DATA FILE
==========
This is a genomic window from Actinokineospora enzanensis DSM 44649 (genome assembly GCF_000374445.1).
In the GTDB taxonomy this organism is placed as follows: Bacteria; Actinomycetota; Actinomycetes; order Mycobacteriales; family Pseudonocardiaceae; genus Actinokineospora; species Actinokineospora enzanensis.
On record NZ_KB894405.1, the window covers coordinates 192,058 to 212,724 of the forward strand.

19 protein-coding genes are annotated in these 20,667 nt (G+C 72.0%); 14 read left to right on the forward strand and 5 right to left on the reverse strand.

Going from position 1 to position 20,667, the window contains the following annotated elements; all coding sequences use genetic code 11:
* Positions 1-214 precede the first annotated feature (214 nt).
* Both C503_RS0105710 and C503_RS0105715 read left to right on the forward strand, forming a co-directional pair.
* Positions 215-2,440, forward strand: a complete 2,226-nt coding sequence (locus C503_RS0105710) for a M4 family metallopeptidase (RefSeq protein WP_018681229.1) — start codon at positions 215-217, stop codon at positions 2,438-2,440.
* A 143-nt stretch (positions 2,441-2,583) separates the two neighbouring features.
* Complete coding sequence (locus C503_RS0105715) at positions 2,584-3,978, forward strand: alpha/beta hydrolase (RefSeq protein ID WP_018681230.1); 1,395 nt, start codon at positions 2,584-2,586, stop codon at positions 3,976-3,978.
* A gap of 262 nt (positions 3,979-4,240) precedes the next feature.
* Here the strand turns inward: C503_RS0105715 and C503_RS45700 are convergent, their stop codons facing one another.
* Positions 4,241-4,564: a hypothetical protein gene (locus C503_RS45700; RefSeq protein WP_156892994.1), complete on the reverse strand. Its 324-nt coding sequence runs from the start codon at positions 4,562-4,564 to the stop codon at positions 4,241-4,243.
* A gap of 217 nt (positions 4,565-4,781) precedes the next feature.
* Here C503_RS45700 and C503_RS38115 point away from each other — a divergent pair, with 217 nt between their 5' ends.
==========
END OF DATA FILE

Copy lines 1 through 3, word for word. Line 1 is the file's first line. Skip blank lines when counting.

This is a genomic window from Actinokineospora enzanensis DSM 44649 (genome assembly GCF_000374445.1).
In the GTDB taxonomy this organism is placed as follows: Bacteria; Actinomycetota; Actinomycetes; order Mycobacteriales; family Pseudonocardiaceae; genus Actinokineospora; species Actinokineospora enzanensis.
On record NZ_KB894405.1, the window covers coordinates 192,058 to 212,724 of the forward strand.